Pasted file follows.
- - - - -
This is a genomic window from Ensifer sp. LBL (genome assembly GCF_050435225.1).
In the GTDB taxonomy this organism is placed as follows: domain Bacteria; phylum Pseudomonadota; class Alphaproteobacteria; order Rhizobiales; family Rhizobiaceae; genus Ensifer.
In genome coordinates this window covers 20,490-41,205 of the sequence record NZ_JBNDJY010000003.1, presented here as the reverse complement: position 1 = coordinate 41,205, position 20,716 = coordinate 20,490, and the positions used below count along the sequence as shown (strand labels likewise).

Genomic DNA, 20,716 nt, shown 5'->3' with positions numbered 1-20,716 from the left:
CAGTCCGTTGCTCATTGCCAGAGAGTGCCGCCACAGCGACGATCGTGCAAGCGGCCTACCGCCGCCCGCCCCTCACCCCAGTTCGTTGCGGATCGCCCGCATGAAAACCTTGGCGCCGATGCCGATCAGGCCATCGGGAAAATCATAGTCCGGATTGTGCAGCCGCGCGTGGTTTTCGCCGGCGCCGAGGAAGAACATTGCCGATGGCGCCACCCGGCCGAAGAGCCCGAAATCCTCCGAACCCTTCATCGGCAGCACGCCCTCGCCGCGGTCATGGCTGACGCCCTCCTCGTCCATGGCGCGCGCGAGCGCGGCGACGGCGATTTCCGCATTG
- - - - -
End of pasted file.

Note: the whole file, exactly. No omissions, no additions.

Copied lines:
This is a genomic window from Ensifer sp. LBL (genome assembly GCF_050435225.1).
In the GTDB taxonomy this organism is placed as follows: domain Bacteria; phylum Pseudomonadota; class Alphaproteobacteria; order Rhizobiales; family Rhizobiaceae; genus Ensifer.
In genome coordinates this window covers 20,490-41,205 of the sequence record NZ_JBNDJY010000003.1, presented here as the reverse complement: position 1 = coordinate 41,205, position 20,716 = coordinate 20,490, and the positions used below count along the sequence as shown (strand labels likewise).

Genomic DNA, 20,716 nt, shown 5'->3' with positions numbered 1-20,716 from the left:
CAGTCCGTTGCTCATTGCCAGAGAGTGCCGCCACAGCGACGATCGTGCAAGCGGCCTACCGCCGCCCGCCCCTCACCCCAGTTCGTTGCGGATCGCCCGCATGAAAACCTTGGCGCCGATGCCGATCAGGCCATCGGGAAAATCATAGTCCGGATTGTGCAGCCGCGCGTGGTTTTCGCCGGCGCCGAGGAAGAACATTGCCGATGGCGCCACCCGGCCGAAGAGCCCGAAATCCTCCGAACCCTTCATCGGCAGCACGCCCTCGCCGCGGTCATGGCTGACGCCCTCCTCGTCCATGGCGCGCGCGAGCGCGGCGACGGCGATTTCCGCATTG